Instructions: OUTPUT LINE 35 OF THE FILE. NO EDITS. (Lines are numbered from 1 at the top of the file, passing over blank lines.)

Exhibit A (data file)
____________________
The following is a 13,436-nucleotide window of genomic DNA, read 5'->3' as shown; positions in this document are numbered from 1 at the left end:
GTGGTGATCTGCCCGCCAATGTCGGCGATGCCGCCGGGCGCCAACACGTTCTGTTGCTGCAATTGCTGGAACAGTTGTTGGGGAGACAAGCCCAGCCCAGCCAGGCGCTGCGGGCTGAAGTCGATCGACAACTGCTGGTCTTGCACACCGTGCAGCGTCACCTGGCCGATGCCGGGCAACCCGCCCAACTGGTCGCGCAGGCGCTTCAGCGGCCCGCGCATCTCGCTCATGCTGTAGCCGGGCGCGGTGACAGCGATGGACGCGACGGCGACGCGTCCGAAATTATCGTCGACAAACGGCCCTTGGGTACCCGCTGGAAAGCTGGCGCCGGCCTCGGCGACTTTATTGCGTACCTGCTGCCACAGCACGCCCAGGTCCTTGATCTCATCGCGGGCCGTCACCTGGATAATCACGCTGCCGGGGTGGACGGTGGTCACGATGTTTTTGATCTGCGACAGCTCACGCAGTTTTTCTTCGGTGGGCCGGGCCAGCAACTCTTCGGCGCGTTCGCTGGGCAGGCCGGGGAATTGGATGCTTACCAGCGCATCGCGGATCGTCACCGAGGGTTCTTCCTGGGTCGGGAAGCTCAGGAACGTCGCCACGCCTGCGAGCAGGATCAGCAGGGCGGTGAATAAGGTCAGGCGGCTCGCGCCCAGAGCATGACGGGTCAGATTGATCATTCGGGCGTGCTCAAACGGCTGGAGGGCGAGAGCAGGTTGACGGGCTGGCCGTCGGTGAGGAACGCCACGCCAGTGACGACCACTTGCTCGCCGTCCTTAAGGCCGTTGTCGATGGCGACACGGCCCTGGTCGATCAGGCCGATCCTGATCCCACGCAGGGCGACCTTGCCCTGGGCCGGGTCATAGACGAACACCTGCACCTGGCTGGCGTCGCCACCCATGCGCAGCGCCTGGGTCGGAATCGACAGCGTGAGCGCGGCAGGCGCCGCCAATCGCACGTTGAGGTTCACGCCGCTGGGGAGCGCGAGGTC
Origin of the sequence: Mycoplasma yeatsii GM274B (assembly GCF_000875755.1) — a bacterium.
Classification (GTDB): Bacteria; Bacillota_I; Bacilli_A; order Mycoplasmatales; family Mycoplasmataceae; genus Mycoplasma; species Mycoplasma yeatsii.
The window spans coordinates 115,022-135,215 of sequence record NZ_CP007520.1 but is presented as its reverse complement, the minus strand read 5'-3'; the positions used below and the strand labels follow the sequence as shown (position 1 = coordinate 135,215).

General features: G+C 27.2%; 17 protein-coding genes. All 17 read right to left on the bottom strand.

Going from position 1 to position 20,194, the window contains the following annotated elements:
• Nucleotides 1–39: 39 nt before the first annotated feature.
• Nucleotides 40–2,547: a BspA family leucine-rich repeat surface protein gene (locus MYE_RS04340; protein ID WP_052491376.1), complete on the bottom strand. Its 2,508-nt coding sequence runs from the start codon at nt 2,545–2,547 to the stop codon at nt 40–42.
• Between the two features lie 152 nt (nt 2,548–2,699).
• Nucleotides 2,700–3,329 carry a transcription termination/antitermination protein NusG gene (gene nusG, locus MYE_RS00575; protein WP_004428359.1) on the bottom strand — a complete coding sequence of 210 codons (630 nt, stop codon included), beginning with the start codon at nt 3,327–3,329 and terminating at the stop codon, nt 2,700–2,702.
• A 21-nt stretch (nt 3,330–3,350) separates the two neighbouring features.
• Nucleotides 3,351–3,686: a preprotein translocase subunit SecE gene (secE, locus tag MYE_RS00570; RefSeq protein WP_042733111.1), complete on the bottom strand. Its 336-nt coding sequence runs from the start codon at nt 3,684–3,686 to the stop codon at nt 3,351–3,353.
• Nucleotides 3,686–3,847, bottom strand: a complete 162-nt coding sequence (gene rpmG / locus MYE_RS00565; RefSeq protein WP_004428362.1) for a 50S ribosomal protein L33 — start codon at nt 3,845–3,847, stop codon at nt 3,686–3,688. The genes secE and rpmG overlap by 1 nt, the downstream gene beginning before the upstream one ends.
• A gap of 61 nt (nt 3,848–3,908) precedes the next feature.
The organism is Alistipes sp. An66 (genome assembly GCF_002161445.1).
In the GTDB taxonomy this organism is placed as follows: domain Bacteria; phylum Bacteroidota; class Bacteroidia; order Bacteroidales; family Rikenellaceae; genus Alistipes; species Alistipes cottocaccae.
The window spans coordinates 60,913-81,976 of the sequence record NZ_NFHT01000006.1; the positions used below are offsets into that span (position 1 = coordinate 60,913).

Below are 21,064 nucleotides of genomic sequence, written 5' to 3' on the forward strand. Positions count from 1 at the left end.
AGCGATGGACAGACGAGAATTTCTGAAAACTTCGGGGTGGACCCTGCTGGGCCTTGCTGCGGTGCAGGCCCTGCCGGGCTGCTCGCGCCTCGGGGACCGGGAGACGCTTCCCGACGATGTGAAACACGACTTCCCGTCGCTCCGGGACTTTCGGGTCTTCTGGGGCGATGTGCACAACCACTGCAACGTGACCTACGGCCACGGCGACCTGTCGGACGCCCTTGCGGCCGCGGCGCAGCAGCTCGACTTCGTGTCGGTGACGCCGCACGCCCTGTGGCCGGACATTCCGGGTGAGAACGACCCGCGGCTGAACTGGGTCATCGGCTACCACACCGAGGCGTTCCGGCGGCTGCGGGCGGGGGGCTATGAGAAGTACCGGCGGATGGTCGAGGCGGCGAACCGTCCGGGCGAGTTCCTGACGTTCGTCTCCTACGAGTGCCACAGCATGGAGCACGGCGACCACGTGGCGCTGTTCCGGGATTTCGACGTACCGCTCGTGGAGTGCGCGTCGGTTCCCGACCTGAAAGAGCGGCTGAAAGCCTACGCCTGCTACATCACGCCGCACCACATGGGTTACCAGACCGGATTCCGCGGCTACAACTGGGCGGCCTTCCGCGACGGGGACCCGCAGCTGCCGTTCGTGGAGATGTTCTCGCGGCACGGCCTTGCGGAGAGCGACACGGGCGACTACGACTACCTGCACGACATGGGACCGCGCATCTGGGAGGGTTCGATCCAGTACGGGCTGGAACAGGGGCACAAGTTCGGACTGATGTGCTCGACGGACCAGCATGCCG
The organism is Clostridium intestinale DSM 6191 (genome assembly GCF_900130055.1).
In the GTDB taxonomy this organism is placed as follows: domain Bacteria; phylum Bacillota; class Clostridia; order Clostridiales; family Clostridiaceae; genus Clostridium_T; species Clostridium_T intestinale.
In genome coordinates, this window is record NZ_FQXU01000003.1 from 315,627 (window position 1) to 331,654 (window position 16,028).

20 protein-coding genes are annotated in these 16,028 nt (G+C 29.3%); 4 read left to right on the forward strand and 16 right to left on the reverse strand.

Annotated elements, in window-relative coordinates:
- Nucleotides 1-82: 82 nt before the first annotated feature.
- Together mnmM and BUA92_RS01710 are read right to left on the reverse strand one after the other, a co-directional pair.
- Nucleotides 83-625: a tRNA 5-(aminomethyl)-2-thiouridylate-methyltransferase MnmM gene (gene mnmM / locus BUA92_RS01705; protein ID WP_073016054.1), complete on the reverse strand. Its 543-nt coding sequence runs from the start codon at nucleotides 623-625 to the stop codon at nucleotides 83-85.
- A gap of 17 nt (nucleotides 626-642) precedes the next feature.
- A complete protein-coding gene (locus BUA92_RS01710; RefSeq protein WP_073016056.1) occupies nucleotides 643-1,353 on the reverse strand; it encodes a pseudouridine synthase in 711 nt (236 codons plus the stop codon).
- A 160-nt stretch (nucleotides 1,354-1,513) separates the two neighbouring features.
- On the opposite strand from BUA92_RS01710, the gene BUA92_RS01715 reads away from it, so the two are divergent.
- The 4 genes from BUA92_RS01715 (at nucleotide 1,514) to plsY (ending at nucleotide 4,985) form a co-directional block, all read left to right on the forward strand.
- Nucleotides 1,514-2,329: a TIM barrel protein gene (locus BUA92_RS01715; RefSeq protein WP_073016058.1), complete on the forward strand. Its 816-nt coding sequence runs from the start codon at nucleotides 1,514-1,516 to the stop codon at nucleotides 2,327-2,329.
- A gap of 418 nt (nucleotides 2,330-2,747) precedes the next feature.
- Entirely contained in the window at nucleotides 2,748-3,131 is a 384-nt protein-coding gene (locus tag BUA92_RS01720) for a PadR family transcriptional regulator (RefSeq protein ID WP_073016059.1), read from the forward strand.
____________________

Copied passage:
- A gap of 418 nt (nucleotides 2,330-2,747) precedes the next feature.